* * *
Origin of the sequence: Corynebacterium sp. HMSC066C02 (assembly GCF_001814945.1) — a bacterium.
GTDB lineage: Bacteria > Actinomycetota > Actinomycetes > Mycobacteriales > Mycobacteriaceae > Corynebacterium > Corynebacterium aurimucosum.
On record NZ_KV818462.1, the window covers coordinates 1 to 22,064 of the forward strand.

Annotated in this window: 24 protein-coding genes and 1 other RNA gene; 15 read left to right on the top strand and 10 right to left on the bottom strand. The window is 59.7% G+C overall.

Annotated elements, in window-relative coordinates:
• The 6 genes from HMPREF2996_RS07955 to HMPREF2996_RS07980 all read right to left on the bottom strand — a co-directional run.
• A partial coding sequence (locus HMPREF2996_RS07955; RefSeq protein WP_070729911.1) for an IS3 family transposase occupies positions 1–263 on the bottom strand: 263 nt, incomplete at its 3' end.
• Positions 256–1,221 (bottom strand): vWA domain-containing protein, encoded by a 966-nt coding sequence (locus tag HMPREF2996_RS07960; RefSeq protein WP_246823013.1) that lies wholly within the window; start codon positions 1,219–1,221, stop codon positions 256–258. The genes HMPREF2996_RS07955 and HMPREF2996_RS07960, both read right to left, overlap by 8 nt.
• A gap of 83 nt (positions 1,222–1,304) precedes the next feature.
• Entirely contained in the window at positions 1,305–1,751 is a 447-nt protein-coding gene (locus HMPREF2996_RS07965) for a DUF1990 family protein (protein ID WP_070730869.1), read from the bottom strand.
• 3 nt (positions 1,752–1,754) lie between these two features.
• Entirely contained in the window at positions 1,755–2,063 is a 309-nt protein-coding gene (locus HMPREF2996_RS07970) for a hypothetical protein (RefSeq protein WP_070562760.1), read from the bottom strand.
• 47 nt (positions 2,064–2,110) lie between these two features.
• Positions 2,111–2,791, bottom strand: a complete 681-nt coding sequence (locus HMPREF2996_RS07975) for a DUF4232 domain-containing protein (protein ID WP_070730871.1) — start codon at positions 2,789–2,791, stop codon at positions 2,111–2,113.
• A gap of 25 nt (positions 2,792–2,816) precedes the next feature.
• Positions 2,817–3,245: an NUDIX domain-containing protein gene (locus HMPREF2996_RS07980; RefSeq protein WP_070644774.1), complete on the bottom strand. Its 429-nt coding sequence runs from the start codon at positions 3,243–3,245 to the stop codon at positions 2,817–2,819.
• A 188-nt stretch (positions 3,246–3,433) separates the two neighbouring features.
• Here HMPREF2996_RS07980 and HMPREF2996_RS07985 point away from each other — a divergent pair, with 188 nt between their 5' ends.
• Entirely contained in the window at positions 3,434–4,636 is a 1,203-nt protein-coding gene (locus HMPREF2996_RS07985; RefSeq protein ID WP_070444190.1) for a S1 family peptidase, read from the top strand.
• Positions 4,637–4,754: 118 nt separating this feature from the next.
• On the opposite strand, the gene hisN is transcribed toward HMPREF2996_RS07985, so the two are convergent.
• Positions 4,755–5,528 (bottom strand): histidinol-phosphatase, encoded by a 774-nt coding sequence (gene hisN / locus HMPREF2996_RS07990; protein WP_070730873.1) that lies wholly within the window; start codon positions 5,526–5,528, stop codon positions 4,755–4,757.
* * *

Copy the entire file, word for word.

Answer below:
Origin of the sequence: Corynebacterium sp. HMSC066C02 (assembly GCF_001814945.1) — a bacterium.
GTDB lineage: Bacteria > Actinomycetota > Actinomycetes > Mycobacteriales > Mycobacteriaceae > Corynebacterium > Corynebacterium aurimucosum.
On record NZ_KV818462.1, the window covers coordinates 1 to 22,064 of the forward strand.

Annotated in this window: 24 protein-coding genes and 1 other RNA gene; 15 read left to right on the top strand and 10 right to left on the bottom strand. The window is 59.7% G+C overall.

Annotated elements, in window-relative coordinates:
• The 6 genes from HMPREF2996_RS07955 to HMPREF2996_RS07980 all read right to left on the bottom strand — a co-directional run.
• A partial coding sequence (locus HMPREF2996_RS07955; RefSeq protein WP_070729911.1) for an IS3 family transposase occupies positions 1–263 on the bottom strand: 263 nt, incomplete at its 3' end.
• Positions 256–1,221 (bottom strand): vWA domain-containing protein, encoded by a 966-nt coding sequence (locus tag HMPREF2996_RS07960; RefSeq protein WP_246823013.1) that lies wholly within the window; start codon positions 1,219–1,221, stop codon positions 256–258. The genes HMPREF2996_RS07955 and HMPREF2996_RS07960, both read right to left, overlap by 8 nt.
• A gap of 83 nt (positions 1,222–1,304) precedes the next feature.
• Entirely contained in the window at positions 1,305–1,751 is a 447-nt protein-coding gene (locus HMPREF2996_RS07965) for a DUF1990 family protein (protein ID WP_070730869.1), read from the bottom strand.
• 3 nt (positions 1,752–1,754) lie between these two features.
• Entirely contained in the window at positions 1,755–2,063 is a 309-nt protein-coding gene (locus HMPREF2996_RS07970) for a hypothetical protein (RefSeq protein WP_070562760.1), read from the bottom strand.
• 47 nt (positions 2,064–2,110) lie between these two features.
• Positions 2,111–2,791, bottom strand: a complete 681-nt coding sequence (locus HMPREF2996_RS07975) for a DUF4232 domain-containing protein (protein ID WP_070730871.1) — start codon at positions 2,789–2,791, stop codon at positions 2,111–2,113.
• A gap of 25 nt (positions 2,792–2,816) precedes the next feature.
• Positions 2,817–3,245: an NUDIX domain-containing protein gene (locus HMPREF2996_RS07980; RefSeq protein WP_070644774.1), complete on the bottom strand. Its 429-nt coding sequence runs from the start codon at positions 3,243–3,245 to the stop codon at positions 2,817–2,819.
• A 188-nt stretch (positions 3,246–3,433) separates the two neighbouring features.
• Here HMPREF2996_RS07980 and HMPREF2996_RS07985 point away from each other — a divergent pair, with 188 nt between their 5' ends.
• Entirely contained in the window at positions 3,434–4,636 is a 1,203-nt protein-coding gene (locus HMPREF2996_RS07985; RefSeq protein ID WP_070444190.1) for a S1 family peptidase, read from the top strand.
• Positions 4,637–4,754: 118 nt separating this feature from the next.
• On the opposite strand, the gene hisN is transcribed toward HMPREF2996_RS07985, so the two are convergent.
• Positions 4,755–5,528 (bottom strand): histidinol-phosphatase, encoded by a 774-nt coding sequence (gene hisN / locus HMPREF2996_RS07990; protein WP_070730873.1) that lies wholly within the window; start codon positions 5,526–5,528, stop codon positions 4,755–4,757.